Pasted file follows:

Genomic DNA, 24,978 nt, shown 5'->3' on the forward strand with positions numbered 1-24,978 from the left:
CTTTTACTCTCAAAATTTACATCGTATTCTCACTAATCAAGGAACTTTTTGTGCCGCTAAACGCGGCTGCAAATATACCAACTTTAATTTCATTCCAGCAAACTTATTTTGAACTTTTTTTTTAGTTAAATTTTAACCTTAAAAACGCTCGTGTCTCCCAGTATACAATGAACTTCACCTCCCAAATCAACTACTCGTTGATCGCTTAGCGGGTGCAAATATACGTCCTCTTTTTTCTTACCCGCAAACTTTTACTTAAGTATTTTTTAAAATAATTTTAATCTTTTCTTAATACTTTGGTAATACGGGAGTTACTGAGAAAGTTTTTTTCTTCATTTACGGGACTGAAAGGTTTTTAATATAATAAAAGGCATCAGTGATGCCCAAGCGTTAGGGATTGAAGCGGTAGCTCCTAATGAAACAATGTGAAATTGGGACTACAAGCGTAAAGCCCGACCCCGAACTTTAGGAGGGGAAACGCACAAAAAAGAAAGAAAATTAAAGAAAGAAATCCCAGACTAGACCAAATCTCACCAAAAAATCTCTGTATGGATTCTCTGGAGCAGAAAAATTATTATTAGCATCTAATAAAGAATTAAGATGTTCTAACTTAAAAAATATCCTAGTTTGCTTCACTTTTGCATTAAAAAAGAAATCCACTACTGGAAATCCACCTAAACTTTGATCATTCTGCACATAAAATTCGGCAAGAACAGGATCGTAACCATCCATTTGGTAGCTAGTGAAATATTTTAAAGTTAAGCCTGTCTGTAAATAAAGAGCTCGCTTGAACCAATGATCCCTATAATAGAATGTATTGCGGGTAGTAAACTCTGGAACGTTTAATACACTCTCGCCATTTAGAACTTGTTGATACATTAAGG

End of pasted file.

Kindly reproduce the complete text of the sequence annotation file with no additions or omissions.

Genomic DNA, 24,978 nt, shown 5'->3' on the forward strand with positions numbered 1-24,978 from the left:
CTTTTACTCTCAAAATTTACATCGTATTCTCACTAATCAAGGAACTTTTTGTGCCGCTAAACGCGGCTGCAAATATACCAACTTTAATTTCATTCCAGCAAACTTATTTTGAACTTTTTTTTTAGTTAAATTTTAACCTTAAAAACGCTCGTGTCTCCCAGTATACAATGAACTTCACCTCCCAAATCAACTACTCGTTGATCGCTTAGCGGGTGCAAATATACGTCCTCTTTTTTCTTACCCGCAAACTTTTACTTAAGTATTTTTTAAAATAATTTTAATCTTTTCTTAATACTTTGGTAATACGGGAGTTACTGAGAAAGTTTTTTTCTTCATTTACGGGACTGAAAGGTTTTTAATATAATAAAAGGCATCAGTGATGCCCAAGCGTTAGGGATTGAAGCGGTAGCTCCTAATGAAACAATGTGAAATTGGGACTACAAGCGTAAAGCCCGACCCCGAACTTTAGGAGGGGAAACGCACAAAAAAGAAAGAAAATTAAAGAAAGAAATCCCAGACTAGACCAAATCTCACCAAAAAATCTCTGTATGGATTCTCTGGAGCAGAAAAATTATTATTAGCATCTAATAAAGAATTAAGATGTTCTAACTTAAAAAATATCCTAGTTTGCTTCACTTTTGCATTAAAAAAGAAATCCACTACTGGAAATCCACCTAAACTTTGATCATTCTGCACATAAAATTCGGCAAGAACAGGATCGTAACCATCCATTTGGTAGCTAGTGAAATATTTTAAAGTTAAGCCTGTCTGTAAATAAAGAGCTCGCTTGAACCAATGATCCCTATAATAGAATGTATTGCGGGTAGTAAACTCTGGAACGTTTAATACACTCTCGCCATTTAGAACTTGTTGATACATTAAGG